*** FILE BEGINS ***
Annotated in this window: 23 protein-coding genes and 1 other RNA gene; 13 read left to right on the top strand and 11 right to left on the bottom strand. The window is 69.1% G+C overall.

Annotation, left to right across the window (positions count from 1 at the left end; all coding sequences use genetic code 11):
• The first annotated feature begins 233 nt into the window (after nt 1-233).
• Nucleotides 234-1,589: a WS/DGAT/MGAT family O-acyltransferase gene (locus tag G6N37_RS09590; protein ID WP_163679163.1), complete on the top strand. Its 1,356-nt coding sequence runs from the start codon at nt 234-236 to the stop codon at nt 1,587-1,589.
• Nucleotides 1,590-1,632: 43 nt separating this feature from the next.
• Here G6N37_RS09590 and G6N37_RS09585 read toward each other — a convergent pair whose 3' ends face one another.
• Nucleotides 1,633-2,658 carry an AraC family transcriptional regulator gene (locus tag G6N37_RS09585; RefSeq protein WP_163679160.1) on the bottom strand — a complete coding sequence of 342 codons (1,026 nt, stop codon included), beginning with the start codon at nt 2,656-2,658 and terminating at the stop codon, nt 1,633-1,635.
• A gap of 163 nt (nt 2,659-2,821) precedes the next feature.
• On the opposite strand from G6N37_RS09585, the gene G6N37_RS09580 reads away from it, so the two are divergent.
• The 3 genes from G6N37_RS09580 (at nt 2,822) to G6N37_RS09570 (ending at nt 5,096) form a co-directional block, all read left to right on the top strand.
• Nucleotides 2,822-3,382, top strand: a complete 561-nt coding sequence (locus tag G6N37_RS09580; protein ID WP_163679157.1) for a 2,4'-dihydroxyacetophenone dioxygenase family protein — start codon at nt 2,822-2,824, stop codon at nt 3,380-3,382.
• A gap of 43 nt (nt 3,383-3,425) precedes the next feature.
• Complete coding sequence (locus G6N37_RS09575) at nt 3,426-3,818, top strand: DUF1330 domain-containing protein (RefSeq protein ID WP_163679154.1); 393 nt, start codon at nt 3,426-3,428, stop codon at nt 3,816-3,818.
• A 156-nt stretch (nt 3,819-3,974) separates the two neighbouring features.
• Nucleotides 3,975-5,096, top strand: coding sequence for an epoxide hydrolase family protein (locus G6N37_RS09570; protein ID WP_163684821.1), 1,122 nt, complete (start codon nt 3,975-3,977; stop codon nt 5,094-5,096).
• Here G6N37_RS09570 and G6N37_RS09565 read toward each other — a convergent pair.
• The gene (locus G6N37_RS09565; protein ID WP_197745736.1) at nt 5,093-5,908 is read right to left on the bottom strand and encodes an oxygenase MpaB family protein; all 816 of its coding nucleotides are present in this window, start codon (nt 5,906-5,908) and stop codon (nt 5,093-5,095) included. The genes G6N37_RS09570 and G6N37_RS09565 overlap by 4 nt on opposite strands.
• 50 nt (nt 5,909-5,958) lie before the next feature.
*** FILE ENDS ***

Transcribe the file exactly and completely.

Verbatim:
Annotated in this window: 23 protein-coding genes and 1 other RNA gene; 13 read left to right on the top strand and 11 right to left on the bottom strand. The window is 69.1% G+C overall.

Annotation, left to right across the window (positions count from 1 at the left end; all coding sequences use genetic code 11):
• The first annotated feature begins 233 nt into the window (after nt 1-233).
• Nucleotides 234-1,589: a WS/DGAT/MGAT family O-acyltransferase gene (locus tag G6N37_RS09590; protein ID WP_163679163.1), complete on the top strand. Its 1,356-nt coding sequence runs from the start codon at nt 234-236 to the stop codon at nt 1,587-1,589.
• Nucleotides 1,590-1,632: 43 nt separating this feature from the next.
• Here G6N37_RS09590 and G6N37_RS09585 read toward each other — a convergent pair whose 3' ends face one another.
• Nucleotides 1,633-2,658 carry an AraC family transcriptional regulator gene (locus tag G6N37_RS09585; RefSeq protein WP_163679160.1) on the bottom strand — a complete coding sequence of 342 codons (1,026 nt, stop codon included), beginning with the start codon at nt 2,656-2,658 and terminating at the stop codon, nt 1,633-1,635.
• A gap of 163 nt (nt 2,659-2,821) precedes the next feature.
• On the opposite strand from G6N37_RS09585, the gene G6N37_RS09580 reads away from it, so the two are divergent.
• The 3 genes from G6N37_RS09580 (at nt 2,822) to G6N37_RS09570 (ending at nt 5,096) form a co-directional block, all read left to right on the top strand.
• Nucleotides 2,822-3,382, top strand: a complete 561-nt coding sequence (locus tag G6N37_RS09580; protein ID WP_163679157.1) for a 2,4'-dihydroxyacetophenone dioxygenase family protein — start codon at nt 2,822-2,824, stop codon at nt 3,380-3,382.
• A gap of 43 nt (nt 3,383-3,425) precedes the next feature.
• Complete coding sequence (locus G6N37_RS09575) at nt 3,426-3,818, top strand: DUF1330 domain-containing protein (RefSeq protein ID WP_163679154.1); 393 nt, start codon at nt 3,426-3,428, stop codon at nt 3,816-3,818.
• A 156-nt stretch (nt 3,819-3,974) separates the two neighbouring features.
• Nucleotides 3,975-5,096, top strand: coding sequence for an epoxide hydrolase family protein (locus G6N37_RS09570; protein ID WP_163684821.1), 1,122 nt, complete (start codon nt 3,975-3,977; stop codon nt 5,094-5,096).
• Here G6N37_RS09570 and G6N37_RS09565 read toward each other — a convergent pair.
• The gene (locus G6N37_RS09565; protein ID WP_197745736.1) at nt 5,093-5,908 is read right to left on the bottom strand and encodes an oxygenase MpaB family protein; all 816 of its coding nucleotides are present in this window, start codon (nt 5,906-5,908) and stop codon (nt 5,093-5,095) included. The genes G6N37_RS09570 and G6N37_RS09565 overlap by 4 nt on opposite strands.
• 50 nt (nt 5,909-5,958) lie before the next feature.